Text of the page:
Every Revolution Begins With... A Spark.
Remember who your real enemy is. This is what Katniss Everdeen, a young teenage girl plagued by trial and poverty, must force herself to never forget. Panem is a city in which there are 12 districts; some rich, some poor, some poorer. And all are ruled by the Capitol, a government that reeks of tyranny. Every year, this Capitol puts on a district-wide event called The Hunger Games. The Hunger Games are a televised fight-to-the-death in which two randomly chosen teenagers from every district must compete. For years now, the lower classes have rolled with the Captiol's punches. They stand down, they abide by the rules of the Games, and they avoid divergence. But what if one day, these people decide that they want change? What if they truly cannot take anymore of the Capitol's oppression? In The Hunger Games: Catching Fire, a revolution begins to stir, one that is lead by a single spark of inspiration none other than Katniss Everdeen.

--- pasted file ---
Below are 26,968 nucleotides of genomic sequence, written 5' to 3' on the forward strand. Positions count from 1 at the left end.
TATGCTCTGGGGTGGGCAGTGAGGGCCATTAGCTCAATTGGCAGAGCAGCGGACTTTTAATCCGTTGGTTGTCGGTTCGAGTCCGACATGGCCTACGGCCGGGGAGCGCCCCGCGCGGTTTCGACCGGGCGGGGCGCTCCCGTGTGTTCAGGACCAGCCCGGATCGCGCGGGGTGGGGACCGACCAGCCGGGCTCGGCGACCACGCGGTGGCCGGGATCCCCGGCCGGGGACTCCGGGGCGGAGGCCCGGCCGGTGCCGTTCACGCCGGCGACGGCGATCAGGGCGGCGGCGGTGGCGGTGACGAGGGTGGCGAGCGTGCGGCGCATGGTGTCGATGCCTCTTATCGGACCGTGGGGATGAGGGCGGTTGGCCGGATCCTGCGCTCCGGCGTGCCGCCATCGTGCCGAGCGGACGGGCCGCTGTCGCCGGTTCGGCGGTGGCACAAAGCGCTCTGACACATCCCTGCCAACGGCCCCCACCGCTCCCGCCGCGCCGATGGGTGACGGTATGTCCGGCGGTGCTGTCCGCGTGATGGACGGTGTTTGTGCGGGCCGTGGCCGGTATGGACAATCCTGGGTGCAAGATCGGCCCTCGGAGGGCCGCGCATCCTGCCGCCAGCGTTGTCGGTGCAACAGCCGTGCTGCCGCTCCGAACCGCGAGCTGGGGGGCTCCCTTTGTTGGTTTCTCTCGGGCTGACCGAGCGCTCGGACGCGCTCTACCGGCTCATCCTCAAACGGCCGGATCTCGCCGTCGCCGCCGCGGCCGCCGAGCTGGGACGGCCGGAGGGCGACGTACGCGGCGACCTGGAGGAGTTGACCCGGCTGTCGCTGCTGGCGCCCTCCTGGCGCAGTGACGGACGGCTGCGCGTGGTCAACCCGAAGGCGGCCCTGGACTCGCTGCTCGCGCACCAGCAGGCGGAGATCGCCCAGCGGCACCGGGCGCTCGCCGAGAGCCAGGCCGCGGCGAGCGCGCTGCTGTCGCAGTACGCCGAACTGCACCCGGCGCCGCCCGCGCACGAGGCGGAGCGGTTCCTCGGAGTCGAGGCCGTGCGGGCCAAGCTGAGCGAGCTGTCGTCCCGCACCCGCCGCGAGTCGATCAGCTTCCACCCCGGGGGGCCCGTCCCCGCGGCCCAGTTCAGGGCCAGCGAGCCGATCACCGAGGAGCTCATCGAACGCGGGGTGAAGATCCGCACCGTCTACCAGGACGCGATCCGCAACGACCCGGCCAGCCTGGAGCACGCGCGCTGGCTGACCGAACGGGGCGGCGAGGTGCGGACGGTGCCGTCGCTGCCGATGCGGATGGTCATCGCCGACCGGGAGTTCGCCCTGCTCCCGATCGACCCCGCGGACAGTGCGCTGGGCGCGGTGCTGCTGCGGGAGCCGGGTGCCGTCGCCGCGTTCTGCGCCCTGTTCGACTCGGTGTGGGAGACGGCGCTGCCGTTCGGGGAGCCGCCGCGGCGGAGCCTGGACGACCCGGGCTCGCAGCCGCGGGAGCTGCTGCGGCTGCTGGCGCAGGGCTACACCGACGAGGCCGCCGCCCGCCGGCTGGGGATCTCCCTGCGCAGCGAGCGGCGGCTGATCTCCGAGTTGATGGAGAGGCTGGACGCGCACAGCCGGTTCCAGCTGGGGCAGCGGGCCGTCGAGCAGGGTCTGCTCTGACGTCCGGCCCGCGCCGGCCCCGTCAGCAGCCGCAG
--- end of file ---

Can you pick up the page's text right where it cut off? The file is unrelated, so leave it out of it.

In the Official Trailer for the movie, the soundtrack begins with a melancholy approach, one that is very monotone, almost expressionless as if to portray the persecution felt by the people of Panem. The music involves one single piano note, repeated over and over again. The first scene in the trailer shows Katniss hugging her younger sister, Primrose. This is the movie's way of haunting us with the deep-rooted strife that is about to come alive. We know that something is coming, something big, something bad, most likely. And so the music slowly starts to get louder, and louder, and faster. In Everything's An Argument, Gianetti explains that "loud sounds tend to be forceful, intense, and threatening. Quiet sounds strike us as delicate, hesitant, and often weak. These same principles apply to tempo. The faster the tempo of sound, the greater the tension produced in the listener." This gradual rising action is exactly what the music in the trailer, so far, is trying to accomplish. As the music starts to get louder, Primrose speaks to Katniss. "Since the last Games, something is different. I can see it. Hope..." Is this a credible statement for Primrose to make? Why yes it is. The following images presented to us are those of people raising their hands in the air, with confidence, and determination. There are off-screen sounds occurring now as well. People are yelling, swords are being drawn and clashed together. The background music continues to grow in potency. For these reasons, the ethos presented by the trailer is fierce.